2016 Ram 2500, MotorOps.ca EFIlive tuned, 5” turbo back, 6" lift on 37s
2017 Heartland Torque T29

RoyJ

Vancouver, BC

Senior Member

Joined: 10/19/2006

View Profile


Offline
Posted: 08/07/21 03:03pm Link  |  Quote  |  Print  |  Notify Moderator

JRscooby wrote:

Tractors, and class 8 trucks do in fact have GVWR/GCVWRs plus axle weight ratings.


Very rare to see GVWR, as it's almost always sum of axle ratings. GCWR? I've only seen it on individual components, like a transmission, almost never on a full chassis truck.

Quote:

And I have moved more than a few permit loads. And when you run up on a scale, they will check the weight on each axle/axle group. But they don't look at the axle ratings. What they do look at is tire ratings.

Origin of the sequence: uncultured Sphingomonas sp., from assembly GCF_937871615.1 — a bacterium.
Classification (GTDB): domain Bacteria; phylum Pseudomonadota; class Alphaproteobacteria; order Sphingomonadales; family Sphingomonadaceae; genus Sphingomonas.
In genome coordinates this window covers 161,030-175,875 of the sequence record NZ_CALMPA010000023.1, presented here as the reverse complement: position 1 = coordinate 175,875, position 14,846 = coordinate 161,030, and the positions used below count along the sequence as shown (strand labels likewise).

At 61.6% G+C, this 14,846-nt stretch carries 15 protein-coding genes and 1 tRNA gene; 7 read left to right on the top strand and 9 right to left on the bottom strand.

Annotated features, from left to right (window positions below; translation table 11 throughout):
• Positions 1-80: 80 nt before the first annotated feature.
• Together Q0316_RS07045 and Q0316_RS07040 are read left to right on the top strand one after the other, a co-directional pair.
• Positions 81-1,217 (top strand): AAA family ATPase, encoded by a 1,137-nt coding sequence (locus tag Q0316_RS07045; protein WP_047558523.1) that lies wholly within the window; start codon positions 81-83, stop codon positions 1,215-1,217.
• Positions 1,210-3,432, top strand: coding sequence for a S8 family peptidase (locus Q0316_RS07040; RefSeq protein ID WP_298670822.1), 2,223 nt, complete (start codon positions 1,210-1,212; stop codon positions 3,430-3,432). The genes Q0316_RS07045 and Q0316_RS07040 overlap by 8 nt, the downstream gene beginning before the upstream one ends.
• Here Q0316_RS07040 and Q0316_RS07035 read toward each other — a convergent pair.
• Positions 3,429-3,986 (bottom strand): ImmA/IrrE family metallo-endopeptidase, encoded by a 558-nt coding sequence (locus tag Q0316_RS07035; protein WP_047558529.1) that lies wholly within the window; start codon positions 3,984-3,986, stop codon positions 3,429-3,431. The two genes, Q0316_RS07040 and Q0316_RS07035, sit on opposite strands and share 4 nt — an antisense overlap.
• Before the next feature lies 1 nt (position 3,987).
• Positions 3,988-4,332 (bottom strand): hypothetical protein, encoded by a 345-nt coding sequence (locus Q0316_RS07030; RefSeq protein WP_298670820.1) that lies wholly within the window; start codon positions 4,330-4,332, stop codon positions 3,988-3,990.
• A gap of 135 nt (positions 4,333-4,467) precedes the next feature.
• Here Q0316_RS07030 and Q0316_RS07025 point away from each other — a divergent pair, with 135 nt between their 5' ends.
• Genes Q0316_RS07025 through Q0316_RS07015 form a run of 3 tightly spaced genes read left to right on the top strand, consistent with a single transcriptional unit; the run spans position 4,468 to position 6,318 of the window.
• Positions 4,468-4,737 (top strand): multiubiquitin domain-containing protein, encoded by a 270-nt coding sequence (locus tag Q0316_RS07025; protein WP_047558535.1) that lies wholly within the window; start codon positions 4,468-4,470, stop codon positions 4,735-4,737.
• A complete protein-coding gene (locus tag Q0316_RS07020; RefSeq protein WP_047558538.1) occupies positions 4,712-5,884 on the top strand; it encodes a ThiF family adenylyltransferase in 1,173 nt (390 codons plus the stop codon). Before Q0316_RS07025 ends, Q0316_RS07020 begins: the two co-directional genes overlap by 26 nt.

Then there are other things driver needs to know about where he can haul weight. In my area, a tri-axle dumptruck can be legal, cross a line on the map, and be $3,000.00 plus court cost overweight.
A overweight permit for your 3500? In my state they would tell you to just buy the license for what you want to gross. Years back a friend sent his girl to license office to renew plates on his 7 class 8 Macks, and buy the plates for his new Dodge 3500. She came home with 8 80,000 lbs local plates


You took my overweight permit on a pickup example way too literal...

In case my point wasn't clear: recreational haulers treat OEM GVWR and GCWRs as laws of physics limits. Exceed by 100 lbs, all of a sudden you lose control of your truck.